1,395 research outputs found

    A Definition of STS Accommodations for Attached Payloads

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    An input to a study conducted to define a set of carrier avionics for supporting large structures experiments attached to the Space Shuttle Orbiter is reported. The "baseline" Orbier interface used in developing the avionics concept for the Space Technology Experiments Platform, STEP, which Langley Research Center has proposed for supporting experiments of this sort is defined. Primarily, flight operations capabilities and considerations and the avionics systems capabilities that are available to a payload as a "mixed cargo" user of the Space Transportation System are addressed. Ground operations for payload integration at Kennedy Space Center, and ground operations for payload support during the mission are also discussed

    Space shuttle engineering and operations support. Avionics system engineering

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    The shuttle avionics integration laboratory (SAIL) requirements for supporting the Spacelab/orbiter avionics verification process are defined. The principal topics are a Spacelab avionics hardware assessment, test operations center/electronic systems test laboratory (TOC/ESL) data processing requirements definition, SAIL (Building 16) payload accommodations study, and projected funding and test scheduling. Because of the complex nature of the Spacelab/orbiter computer systems, the PCM data link, and the high rate digital data system hardware/software relationships, early avionics interface verification is required. The SAIL is a prime candidate test location to accomplish this early avionics verification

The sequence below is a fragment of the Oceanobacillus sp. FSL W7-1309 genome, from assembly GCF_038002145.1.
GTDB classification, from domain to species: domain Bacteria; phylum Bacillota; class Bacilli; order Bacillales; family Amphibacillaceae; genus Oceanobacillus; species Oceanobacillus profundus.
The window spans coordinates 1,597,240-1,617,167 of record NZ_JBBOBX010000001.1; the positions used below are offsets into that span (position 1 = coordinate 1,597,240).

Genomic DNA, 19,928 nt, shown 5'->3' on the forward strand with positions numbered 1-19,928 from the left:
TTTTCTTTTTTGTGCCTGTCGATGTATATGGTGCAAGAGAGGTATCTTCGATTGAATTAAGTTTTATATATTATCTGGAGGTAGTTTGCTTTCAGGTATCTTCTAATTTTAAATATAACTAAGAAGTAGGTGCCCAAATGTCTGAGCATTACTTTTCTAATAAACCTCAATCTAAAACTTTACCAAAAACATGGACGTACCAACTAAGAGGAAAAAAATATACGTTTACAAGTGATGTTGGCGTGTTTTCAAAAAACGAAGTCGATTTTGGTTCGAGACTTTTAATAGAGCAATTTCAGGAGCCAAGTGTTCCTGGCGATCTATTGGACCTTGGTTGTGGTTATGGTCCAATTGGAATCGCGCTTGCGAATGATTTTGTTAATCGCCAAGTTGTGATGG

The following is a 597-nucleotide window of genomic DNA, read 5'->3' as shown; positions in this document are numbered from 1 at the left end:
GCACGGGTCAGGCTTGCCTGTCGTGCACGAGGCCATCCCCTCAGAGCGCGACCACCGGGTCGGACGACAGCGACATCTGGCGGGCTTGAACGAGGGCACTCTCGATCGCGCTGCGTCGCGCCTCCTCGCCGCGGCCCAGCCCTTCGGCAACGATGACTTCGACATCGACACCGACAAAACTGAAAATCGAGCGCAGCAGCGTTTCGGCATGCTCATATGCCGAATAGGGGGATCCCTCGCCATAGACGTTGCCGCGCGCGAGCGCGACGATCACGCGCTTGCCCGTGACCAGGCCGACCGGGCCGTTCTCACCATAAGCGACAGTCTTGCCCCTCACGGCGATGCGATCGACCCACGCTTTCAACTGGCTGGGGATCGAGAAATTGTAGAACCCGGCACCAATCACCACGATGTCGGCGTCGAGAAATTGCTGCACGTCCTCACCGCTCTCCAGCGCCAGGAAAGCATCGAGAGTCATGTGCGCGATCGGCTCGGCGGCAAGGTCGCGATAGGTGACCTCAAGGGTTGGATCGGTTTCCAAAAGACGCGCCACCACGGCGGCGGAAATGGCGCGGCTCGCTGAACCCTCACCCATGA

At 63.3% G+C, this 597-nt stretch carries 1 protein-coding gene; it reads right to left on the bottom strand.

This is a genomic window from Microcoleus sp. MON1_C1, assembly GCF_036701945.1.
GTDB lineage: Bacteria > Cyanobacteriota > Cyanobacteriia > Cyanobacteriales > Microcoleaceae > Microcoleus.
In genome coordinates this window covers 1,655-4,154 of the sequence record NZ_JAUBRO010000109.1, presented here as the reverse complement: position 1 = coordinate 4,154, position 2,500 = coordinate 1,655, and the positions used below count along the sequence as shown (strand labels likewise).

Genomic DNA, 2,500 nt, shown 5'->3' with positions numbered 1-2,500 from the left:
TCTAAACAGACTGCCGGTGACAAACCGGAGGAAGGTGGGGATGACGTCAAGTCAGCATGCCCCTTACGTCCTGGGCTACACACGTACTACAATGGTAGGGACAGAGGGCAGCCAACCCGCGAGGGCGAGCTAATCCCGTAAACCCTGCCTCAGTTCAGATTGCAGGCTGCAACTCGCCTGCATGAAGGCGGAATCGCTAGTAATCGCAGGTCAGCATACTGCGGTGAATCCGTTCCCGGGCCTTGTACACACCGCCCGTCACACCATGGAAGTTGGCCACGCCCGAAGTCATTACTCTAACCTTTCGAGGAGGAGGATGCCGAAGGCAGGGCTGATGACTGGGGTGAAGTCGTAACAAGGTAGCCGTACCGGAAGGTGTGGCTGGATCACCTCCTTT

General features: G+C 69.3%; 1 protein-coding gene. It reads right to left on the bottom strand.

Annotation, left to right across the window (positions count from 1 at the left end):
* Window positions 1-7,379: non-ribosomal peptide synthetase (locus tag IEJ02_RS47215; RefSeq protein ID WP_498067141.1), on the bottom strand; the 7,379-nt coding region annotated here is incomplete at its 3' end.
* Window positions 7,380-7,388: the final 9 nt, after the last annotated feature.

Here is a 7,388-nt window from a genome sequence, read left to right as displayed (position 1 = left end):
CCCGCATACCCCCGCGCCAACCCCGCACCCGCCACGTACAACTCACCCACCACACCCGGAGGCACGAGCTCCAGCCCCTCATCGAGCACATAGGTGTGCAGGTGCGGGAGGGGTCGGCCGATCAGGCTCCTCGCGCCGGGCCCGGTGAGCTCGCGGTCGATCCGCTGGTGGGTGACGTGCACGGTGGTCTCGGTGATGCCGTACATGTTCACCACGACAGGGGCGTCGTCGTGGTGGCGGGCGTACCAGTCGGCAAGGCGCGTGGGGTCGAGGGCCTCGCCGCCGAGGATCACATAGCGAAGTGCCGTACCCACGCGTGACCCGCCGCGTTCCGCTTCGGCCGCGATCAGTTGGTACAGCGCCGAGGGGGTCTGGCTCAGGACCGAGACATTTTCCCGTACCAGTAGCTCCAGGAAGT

Hardy's paradox and violation of a state-independent Bell inequality in time

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    Tests such as Bell's inequality and Hardy's paradox show that joint probabilities and correlations between distant particles in quantum mechanics are inconsistent with local realistic theories. Here we experimentally demonstrate these concepts in the time domain, using a photonic entangling gate to perform nondestructive measurements on a single photon at different times. We show that Hardy's paradox is much stronger in time and demonstrate the violation of a temporal Bell inequality independent of the quantum state, including for fully mixed states.Comment: Published Version, 4 pages, 3 figures. New, more boring titl

    Discrete single-photon quantum walks with tunable decoherence

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    Quantum walks have a host of applications, ranging from quantum computing to the simulation of biological systems. We present an intrinsically stable, deterministic implementation of discrete quantum walks with single photons in space. The number of optical elements required scales linearly with the number of steps. We measure walks with up to 6 steps and explore the quantum-to-classical transition by introducing tunable decoherence. Finally, we also investigate the effect of absorbing boundaries and show that decoherence significantly affects the probability of absorption.Comment: Published version, 5 pages, 4 figure

    Efficient measurement of quantum dynamics via compressive sensing